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World Braille Day
January 4, 2014
World Braille Day: For about 200 years blind people have learned to read and write using braille. Braille is a tactile alphabet system of 6 dots in a 3X2 grid used to represent letters, numbers and symbols for most of the world’s languages. It plays an essential role in the lives of millions of blind people worldwide allowing them to access literature and study alongside their peers. Braille was invented by a young blind man, Louis Braille, when he was 15 years old (in 1824). At the time Louis was enrolled in the Royal Institution for Blind Youth in Paris. He wanted the right to read books just like other children and so he worked to create a tactile alphabet that would be easy to learn, replicate and use.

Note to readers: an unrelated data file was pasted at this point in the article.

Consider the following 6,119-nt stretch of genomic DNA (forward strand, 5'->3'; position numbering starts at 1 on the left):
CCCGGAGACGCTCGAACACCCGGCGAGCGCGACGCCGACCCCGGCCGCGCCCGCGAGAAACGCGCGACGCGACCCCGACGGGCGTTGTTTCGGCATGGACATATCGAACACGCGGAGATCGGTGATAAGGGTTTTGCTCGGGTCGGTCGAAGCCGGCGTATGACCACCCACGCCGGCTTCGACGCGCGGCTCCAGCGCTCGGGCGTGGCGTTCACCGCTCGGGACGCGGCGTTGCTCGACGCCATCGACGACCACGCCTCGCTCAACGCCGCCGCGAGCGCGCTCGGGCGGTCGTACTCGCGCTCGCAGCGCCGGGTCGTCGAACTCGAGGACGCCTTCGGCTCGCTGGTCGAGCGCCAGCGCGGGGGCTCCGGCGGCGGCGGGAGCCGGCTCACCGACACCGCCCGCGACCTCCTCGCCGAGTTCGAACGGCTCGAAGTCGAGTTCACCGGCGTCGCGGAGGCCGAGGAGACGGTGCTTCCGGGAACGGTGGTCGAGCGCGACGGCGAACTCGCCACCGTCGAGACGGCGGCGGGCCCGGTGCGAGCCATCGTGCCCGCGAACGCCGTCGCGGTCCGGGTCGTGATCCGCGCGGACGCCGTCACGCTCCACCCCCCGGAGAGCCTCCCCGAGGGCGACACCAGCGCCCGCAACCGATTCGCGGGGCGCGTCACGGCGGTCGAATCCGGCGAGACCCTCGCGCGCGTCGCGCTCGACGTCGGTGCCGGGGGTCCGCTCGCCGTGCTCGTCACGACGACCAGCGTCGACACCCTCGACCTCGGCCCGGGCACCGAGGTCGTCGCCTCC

For blind students braille is the key to literacy and future employment; however, current copyright laws require schools to get permission to reproduce books in accessible formats such as braille or large print. If countries have no copyright exceptions for blind users this creates a major barrier for the education of blind and partially sighted children who may not get access to the books and learning materials they need.